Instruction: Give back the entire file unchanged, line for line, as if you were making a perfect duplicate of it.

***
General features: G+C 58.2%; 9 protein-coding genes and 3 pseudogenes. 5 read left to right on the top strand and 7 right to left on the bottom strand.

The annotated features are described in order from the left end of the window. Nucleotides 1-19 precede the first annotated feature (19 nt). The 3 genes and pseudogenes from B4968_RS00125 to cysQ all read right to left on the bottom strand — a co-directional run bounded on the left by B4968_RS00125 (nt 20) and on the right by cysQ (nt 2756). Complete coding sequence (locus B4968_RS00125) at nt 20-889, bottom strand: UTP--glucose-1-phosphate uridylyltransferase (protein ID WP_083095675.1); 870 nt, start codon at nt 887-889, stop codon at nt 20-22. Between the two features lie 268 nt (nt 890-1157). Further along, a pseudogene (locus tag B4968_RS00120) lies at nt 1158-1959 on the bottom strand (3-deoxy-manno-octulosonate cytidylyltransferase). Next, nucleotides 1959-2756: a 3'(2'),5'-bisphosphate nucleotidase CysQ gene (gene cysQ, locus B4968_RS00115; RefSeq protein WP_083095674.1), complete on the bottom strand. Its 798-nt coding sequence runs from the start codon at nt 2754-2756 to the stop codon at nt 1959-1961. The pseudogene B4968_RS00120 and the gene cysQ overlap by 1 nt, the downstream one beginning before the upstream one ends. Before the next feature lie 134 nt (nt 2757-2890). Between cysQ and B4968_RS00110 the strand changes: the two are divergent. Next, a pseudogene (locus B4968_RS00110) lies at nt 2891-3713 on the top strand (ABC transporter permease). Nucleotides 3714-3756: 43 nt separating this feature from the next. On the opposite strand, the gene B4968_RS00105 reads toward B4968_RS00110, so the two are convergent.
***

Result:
General features: G+C 58.2%; 9 protein-coding genes and 3 pseudogenes. 5 read left to right on the top strand and 7 right to left on the bottom strand.

The annotated features are described in order from the left end of the window. Nucleotides 1-19 precede the first annotated feature (19 nt). The 3 genes and pseudogenes from B4968_RS00125 to cysQ all read right to left on the bottom strand — a co-directional run bounded on the left by B4968_RS00125 (nt 20) and on the right by cysQ (nt 2756). Complete coding sequence (locus B4968_RS00125) at nt 20-889, bottom strand: UTP--glucose-1-phosphate uridylyltransferase (protein ID WP_083095675.1); 870 nt, start codon at nt 887-889, stop codon at nt 20-22. Between the two features lie 268 nt (nt 890-1157). Further along, a pseudogene (locus tag B4968_RS00120) lies at nt 1158-1959 on the bottom strand (3-deoxy-manno-octulosonate cytidylyltransferase). Next, nucleotides 1959-2756: a 3'(2'),5'-bisphosphate nucleotidase CysQ gene (gene cysQ, locus B4968_RS00115; RefSeq protein WP_083095674.1), complete on the bottom strand. Its 798-nt coding sequence runs from the start codon at nt 2754-2756 to the stop codon at nt 1959-1961. The pseudogene B4968_RS00120 and the gene cysQ overlap by 1 nt, the downstream one beginning before the upstream one ends. Before the next feature lie 134 nt (nt 2757-2890). Between cysQ and B4968_RS00110 the strand changes: the two are divergent. Next, a pseudogene (locus B4968_RS00110) lies at nt 2891-3713 on the top strand (ABC transporter permease). Nucleotides 3714-3756: 43 nt separating this feature from the next. On the opposite strand, the gene B4968_RS00105 reads toward B4968_RS00110, so the two are convergent.